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Zions Bancorp. ended 1990 with record net income of $26.6 million or $4.45 per share, a 50.7 percent increase over net income of $176.6 million or $2.98 per share in 1989, according to Harris H. Simmons, president and chief executive officer.

For the fourth quarter ending Dec. 31, Zions is reporting net income of $7.7 million or $1.29 per share, a 22.9 percent increase from the $6.2 million net income or $1.05 per share in the same quarter a year ago.The earnings results produced a return on average shareholders' equity of 16.8 percent for the quarter and 15.3 percent for all of 1990.

Simmons said fourth-quarter net income was a 5.7 percent increase over the previous record quarterly income in the fourth quarter of 1985,and 1990's pre-tax income of $38.2 million was 13.9 percent above the previous record in 1985.

He said the comparative strength of the Intermountain area economy, reduced levels of non-performing assets and strong reserves contributed to the company's improved results.

Non-performing assets have been reduced from $85.3 million or 4.9 percent of net loans and other real estate owned at the end of 1989 to $60.5 million or 3.3 percent at the end of 1990.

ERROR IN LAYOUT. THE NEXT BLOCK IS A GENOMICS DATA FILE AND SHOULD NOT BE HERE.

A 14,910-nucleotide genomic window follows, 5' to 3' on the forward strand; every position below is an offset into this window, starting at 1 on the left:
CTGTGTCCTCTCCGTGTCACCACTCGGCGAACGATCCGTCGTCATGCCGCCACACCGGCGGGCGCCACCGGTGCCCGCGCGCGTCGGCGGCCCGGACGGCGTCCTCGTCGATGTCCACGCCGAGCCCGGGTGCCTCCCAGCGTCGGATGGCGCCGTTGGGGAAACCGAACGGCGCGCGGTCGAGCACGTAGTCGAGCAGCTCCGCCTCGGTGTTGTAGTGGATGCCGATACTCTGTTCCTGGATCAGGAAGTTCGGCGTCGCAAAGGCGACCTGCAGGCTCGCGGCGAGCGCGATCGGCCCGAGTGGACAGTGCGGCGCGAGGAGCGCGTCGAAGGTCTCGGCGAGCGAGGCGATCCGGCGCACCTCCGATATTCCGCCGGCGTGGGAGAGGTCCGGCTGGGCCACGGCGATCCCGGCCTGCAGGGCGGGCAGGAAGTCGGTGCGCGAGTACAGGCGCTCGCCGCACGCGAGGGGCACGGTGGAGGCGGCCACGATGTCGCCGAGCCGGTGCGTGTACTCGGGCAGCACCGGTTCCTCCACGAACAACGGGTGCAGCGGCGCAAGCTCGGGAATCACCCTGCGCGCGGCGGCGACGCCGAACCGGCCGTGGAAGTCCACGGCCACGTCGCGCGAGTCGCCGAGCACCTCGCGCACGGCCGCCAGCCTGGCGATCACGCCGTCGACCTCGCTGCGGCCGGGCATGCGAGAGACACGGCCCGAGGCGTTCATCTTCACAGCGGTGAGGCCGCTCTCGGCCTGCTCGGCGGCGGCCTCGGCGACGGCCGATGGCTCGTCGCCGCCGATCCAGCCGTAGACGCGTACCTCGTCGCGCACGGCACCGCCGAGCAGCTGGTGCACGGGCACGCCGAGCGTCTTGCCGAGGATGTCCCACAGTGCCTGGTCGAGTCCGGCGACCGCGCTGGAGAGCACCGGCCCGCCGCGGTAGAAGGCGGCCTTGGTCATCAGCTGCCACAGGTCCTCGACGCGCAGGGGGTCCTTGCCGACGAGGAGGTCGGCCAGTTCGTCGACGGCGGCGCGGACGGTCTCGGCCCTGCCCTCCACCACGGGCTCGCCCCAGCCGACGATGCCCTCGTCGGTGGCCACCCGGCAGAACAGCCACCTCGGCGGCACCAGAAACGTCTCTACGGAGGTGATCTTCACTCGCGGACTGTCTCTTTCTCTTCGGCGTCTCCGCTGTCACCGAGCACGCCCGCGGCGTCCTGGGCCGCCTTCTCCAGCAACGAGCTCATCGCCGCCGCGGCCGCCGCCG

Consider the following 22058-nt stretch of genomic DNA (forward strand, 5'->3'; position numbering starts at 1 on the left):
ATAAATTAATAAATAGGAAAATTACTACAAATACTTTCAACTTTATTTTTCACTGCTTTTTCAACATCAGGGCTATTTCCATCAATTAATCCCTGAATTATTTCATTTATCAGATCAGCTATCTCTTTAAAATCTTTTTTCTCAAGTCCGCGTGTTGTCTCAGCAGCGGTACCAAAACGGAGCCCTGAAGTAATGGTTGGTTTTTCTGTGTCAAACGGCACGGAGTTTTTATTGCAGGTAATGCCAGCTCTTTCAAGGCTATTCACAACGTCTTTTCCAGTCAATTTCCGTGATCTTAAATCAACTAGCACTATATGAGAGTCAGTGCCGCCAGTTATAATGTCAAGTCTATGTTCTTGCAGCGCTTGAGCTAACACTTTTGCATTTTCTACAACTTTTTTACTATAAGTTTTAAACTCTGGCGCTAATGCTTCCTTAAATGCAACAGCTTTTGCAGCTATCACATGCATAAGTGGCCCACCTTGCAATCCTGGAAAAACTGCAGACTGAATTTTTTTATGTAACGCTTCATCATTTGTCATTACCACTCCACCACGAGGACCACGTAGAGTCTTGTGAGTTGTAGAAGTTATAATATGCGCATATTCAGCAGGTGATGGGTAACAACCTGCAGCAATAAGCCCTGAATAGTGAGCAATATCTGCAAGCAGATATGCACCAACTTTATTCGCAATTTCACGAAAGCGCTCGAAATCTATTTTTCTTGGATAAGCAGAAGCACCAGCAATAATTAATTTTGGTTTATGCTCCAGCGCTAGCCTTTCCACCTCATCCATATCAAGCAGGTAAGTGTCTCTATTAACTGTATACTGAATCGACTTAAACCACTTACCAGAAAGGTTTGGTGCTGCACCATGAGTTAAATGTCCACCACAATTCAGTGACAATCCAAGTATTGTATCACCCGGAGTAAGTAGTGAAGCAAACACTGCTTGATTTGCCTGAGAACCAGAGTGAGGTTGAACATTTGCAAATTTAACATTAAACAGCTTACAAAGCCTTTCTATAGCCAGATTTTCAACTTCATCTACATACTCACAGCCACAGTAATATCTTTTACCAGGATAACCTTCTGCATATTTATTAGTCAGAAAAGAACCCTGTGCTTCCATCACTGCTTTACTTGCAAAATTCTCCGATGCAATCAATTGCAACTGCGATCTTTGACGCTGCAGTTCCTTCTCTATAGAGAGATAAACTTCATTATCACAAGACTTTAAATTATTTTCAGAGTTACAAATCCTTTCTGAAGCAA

At the same time, Simmons said, reserves for loan losses as a percentage of non-current loans strengthened from 107 percent at the end of 1989 to 145 percent in 1990.

During 1990, Zions opened five new grocery store banking centers in Orem, Sandy, Sunset and Las Vegas, bringing to 23 the number of grocery store banking locations.

The bank also acquired the deposits of Deseret Federal Savings and Loan in 1990, merging 12 of Deseret's locations into Zions' existing branches and adding a new branch in Orem. A new facility also was opened in West Valley City.

Speaking about the general condition of the banking industry and the lending practices of some larger institutions, Simmons said Zions has largely avoided participation in highly leveraged transaction loans, and that in every case such loans are made only to companies with significant local operations.

He is optimistic about economic conditions in the Intermountain area for 1991, although that is tempered by the strength of the nation's economy.

Simmons said the bank enters the decade with strong earnings, capital and reserves, with a management team committed to continuing to build a business characterized by quality service and a quality balance sheet.